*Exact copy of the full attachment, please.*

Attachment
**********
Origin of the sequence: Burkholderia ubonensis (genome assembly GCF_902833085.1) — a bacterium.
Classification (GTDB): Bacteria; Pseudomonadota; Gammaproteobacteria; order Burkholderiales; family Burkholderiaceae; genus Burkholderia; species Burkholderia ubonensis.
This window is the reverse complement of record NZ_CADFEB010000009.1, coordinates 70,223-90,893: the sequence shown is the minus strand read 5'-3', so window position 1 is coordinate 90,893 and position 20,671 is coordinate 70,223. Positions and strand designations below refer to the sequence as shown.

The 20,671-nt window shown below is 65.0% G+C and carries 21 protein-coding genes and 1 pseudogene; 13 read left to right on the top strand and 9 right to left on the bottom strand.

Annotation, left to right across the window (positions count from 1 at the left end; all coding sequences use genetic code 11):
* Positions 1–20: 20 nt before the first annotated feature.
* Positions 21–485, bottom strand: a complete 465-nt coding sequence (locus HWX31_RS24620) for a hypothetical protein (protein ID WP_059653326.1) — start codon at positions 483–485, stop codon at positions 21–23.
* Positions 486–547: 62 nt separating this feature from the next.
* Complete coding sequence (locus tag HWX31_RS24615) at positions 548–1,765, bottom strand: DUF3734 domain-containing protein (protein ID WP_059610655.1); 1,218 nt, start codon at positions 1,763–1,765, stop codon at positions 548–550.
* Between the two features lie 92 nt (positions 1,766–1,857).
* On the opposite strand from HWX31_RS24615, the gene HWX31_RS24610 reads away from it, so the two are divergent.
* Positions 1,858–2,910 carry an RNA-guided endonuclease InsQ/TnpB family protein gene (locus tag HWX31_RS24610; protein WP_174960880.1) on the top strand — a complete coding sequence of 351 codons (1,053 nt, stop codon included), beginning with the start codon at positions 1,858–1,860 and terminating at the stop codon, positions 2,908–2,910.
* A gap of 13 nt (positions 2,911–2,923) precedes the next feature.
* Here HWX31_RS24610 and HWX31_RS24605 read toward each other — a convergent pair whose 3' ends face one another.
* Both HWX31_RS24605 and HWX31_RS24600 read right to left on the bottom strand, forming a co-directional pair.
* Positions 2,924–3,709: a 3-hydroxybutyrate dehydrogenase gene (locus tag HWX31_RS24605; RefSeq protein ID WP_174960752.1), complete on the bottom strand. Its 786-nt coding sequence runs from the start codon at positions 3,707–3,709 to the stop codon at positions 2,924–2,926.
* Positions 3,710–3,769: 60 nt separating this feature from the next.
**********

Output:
Origin of the sequence: Burkholderia ubonensis (genome assembly GCF_902833085.1) — a bacterium.
Classification (GTDB): Bacteria; Pseudomonadota; Gammaproteobacteria; order Burkholderiales; family Burkholderiaceae; genus Burkholderia; species Burkholderia ubonensis.
This window is the reverse complement of record NZ_CADFEB010000009.1, coordinates 70,223-90,893: the sequence shown is the minus strand read 5'-3', so window position 1 is coordinate 90,893 and position 20,671 is coordinate 70,223. Positions and strand designations below refer to the sequence as shown.

The 20,671-nt window shown below is 65.0% G+C and carries 21 protein-coding genes and 1 pseudogene; 13 read left to right on the top strand and 9 right to left on the bottom strand.

Annotation, left to right across the window (positions count from 1 at the left end; all coding sequences use genetic code 11):
* Positions 1–20: 20 nt before the first annotated feature.
* Positions 21–485, bottom strand: a complete 465-nt coding sequence (locus HWX31_RS24620) for a hypothetical protein (protein ID WP_059653326.1) — start codon at positions 483–485, stop codon at positions 21–23.
* Positions 486–547: 62 nt separating this feature from the next.
* Complete coding sequence (locus tag HWX31_RS24615) at positions 548–1,765, bottom strand: DUF3734 domain-containing protein (protein ID WP_059610655.1); 1,218 nt, start codon at positions 1,763–1,765, stop codon at positions 548–550.
* Between the two features lie 92 nt (positions 1,766–1,857).
* On the opposite strand from HWX31_RS24615, the gene HWX31_RS24610 reads away from it, so the two are divergent.
* Positions 1,858–2,910 carry an RNA-guided endonuclease InsQ/TnpB family protein gene (locus tag HWX31_RS24610; protein WP_174960880.1) on the top strand — a complete coding sequence of 351 codons (1,053 nt, stop codon included), beginning with the start codon at positions 1,858–1,860 and terminating at the stop codon, positions 2,908–2,910.
* A gap of 13 nt (positions 2,911–2,923) precedes the next feature.
* Here HWX31_RS24610 and HWX31_RS24605 read toward each other — a convergent pair whose 3' ends face one another.
* Both HWX31_RS24605 and HWX31_RS24600 read right to left on the bottom strand, forming a co-directional pair.
* Positions 2,924–3,709: a 3-hydroxybutyrate dehydrogenase gene (locus tag HWX31_RS24605; RefSeq protein ID WP_174960752.1), complete on the bottom strand. Its 786-nt coding sequence runs from the start codon at positions 3,707–3,709 to the stop codon at positions 2,924–2,926.
* Positions 3,710–3,769: 60 nt separating this feature from the next.